McKinsey’s seminal “Diversity Matters” report confirmed that companies with strong D&I performance consistently out-produce, out-innovate, out-perform, and are more successful in the “war for talent.”

Mid-pandemic in May 2020, McKinsey’s update “Diversity Still Matters” found companies pulling back on inclusion and diversity now may be placing themselves at a disadvantage: they could not only face a backlash from customers and talent now but also, down the line, fail to better position themselves for growth and renewal.”

Companies with Covid-related furloughs, layoffs, and pay cuts need to regain the trust and engagement of all employees. Groups hardest hit during the crisis— minorities and women—require special attention. Business can emerge stronger from the crisis only if management takes this opportunity to ensure full inclusion of those who will soon represent a majority of U.S. employees, customers and even investors.

There is a real-world corporate model that focuses on both business results and on addressing exclusion. In the summer of 2017, 250 CEOs led by PricewaterhouseCoopers Chairman Tim Ryan launched “CEO Action for Diversity and Inclusion.” Currently, more than 950 CEOs have publicly acknowledged the need not only to significantly enhance their own D&I performance, but also to help bring about societal change.

CEOs now need to take more aggressive action. The deaths of George Floyd, Ahmaud Arbery, Breonna Taylor, and others and the impact of COVID-19 underscore the urgency of action.

Changing With Actions

Companies with brilliant leaders can still fail to change. Even CEOs that acknowledge the business imperative to achieve credible D&I performance may not know how to change the paradigm. Diversity must be addressed like any other complex business problem:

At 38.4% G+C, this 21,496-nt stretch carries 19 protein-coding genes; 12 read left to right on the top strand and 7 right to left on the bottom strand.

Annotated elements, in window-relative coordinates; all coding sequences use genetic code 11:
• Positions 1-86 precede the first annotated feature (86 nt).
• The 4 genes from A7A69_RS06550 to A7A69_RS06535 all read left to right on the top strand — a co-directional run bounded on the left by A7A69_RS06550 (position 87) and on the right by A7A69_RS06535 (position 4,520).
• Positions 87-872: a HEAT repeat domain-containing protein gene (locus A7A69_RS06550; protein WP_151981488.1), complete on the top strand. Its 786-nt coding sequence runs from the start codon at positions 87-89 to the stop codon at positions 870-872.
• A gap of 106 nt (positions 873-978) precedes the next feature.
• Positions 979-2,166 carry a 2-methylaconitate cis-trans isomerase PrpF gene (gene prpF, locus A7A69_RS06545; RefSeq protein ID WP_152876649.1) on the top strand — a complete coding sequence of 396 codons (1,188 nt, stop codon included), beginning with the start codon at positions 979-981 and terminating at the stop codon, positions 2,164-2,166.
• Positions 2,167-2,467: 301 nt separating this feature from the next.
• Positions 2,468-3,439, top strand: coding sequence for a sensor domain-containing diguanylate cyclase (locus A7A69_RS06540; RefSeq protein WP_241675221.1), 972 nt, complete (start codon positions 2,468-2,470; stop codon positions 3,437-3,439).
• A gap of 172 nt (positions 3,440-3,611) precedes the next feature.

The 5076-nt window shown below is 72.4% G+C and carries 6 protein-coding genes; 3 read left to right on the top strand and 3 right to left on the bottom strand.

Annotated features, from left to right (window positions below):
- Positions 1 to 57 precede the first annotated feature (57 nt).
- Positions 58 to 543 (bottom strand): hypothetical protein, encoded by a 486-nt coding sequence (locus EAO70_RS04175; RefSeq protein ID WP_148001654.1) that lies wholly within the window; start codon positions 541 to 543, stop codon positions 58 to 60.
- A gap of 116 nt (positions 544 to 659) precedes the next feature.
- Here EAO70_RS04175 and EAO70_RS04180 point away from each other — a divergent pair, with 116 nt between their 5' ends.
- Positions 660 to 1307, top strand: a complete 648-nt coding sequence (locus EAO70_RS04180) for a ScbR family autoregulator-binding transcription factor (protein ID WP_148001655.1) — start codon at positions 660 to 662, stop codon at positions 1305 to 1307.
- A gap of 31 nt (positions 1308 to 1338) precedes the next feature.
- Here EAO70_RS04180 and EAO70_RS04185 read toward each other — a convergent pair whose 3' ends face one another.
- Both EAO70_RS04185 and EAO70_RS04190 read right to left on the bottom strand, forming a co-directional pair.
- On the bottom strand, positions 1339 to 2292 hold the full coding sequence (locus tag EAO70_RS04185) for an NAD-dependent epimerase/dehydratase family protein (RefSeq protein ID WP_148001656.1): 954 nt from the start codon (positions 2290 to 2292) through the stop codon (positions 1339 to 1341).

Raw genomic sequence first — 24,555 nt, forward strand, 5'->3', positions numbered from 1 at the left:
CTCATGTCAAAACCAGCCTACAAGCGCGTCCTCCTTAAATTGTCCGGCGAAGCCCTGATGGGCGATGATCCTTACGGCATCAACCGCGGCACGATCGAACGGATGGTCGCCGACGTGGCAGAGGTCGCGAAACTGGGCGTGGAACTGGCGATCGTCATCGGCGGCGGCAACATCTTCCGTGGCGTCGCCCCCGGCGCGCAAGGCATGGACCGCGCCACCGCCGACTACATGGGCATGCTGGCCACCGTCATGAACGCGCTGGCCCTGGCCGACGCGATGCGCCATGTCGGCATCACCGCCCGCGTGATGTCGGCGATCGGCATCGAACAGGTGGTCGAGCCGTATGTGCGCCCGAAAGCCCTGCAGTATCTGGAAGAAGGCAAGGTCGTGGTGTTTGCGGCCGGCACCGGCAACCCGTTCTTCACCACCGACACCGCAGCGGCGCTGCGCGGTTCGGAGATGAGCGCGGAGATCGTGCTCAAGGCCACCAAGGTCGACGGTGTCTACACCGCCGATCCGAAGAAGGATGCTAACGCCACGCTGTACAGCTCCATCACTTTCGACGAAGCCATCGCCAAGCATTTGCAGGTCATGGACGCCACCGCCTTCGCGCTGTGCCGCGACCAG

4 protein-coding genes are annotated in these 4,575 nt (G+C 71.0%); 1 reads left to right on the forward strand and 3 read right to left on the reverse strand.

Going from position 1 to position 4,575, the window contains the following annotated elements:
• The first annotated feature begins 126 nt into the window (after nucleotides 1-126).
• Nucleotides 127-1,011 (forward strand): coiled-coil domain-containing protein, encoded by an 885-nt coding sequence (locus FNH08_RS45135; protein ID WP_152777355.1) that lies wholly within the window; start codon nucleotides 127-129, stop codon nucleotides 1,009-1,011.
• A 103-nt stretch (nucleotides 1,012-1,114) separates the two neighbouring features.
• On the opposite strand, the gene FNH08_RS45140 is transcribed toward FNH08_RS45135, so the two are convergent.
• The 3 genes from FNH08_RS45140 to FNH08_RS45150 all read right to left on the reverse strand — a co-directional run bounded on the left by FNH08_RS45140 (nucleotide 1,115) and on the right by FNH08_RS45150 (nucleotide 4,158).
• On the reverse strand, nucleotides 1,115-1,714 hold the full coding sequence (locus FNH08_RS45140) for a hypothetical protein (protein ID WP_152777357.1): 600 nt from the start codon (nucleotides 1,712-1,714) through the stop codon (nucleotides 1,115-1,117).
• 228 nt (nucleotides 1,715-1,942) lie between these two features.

• Recognize vested and competing interests fueling resistance to change.
  • Quantify the nature, analytics and scope of the problem.
  • Identify barriers, real and perceived.
  • Set aggressive, yet achievable, performance improvement goals and timetables.
  • Seek assistance from objective advisers for honest assessments and expert advice.

Whether companies embraced diversity years ago, have mixed success, or are newly at the table, all will benefit from a candid, independent assessment: a targeted “audit” and report of current performance for the best, or a comprehensive baseline assessment and action plan for those less D&I advanced.

American business, employees (including minorities and females), and the nation as a whole need constructive leadership to create a fairer, safer, and more productive environment that continually seeks to overcome the adverse impacts of systemic discrimination.

The anger on our streets, the pandemic that has upended the workplace, and the absence of governmental leadership generate additional impetus for corporate America to lead the response to these vexing challenges. It is well past time to act.

This column does not necessarily reflect the opinion of The Bureau of National Affairs, Inc. or its owners.

Author Information

Weldon H. Latham is a principal with Jackson Lewis P.C., founder and chair of the firm’s Corporate Diversity Counseling Group, with over 25 years’ experience advising numerous Fortune 200 CEOs, ranking Government officials, and executive management teams on diversity & inclusion policy, legal matters, and resolution of major public D&I disputes. He also advised President Clinton on diversity matters, serves as legal counsel to the Barack Obama Foundation Inclusion Council, and regularly writes and speaks concerning D&I matters.

Special thanks to Michael R. Hatcher, a Jackson Lewis principal in the Washington, D.C., region, who is a colleague and an expert in corporate diversity law, for his significant assistance with this article.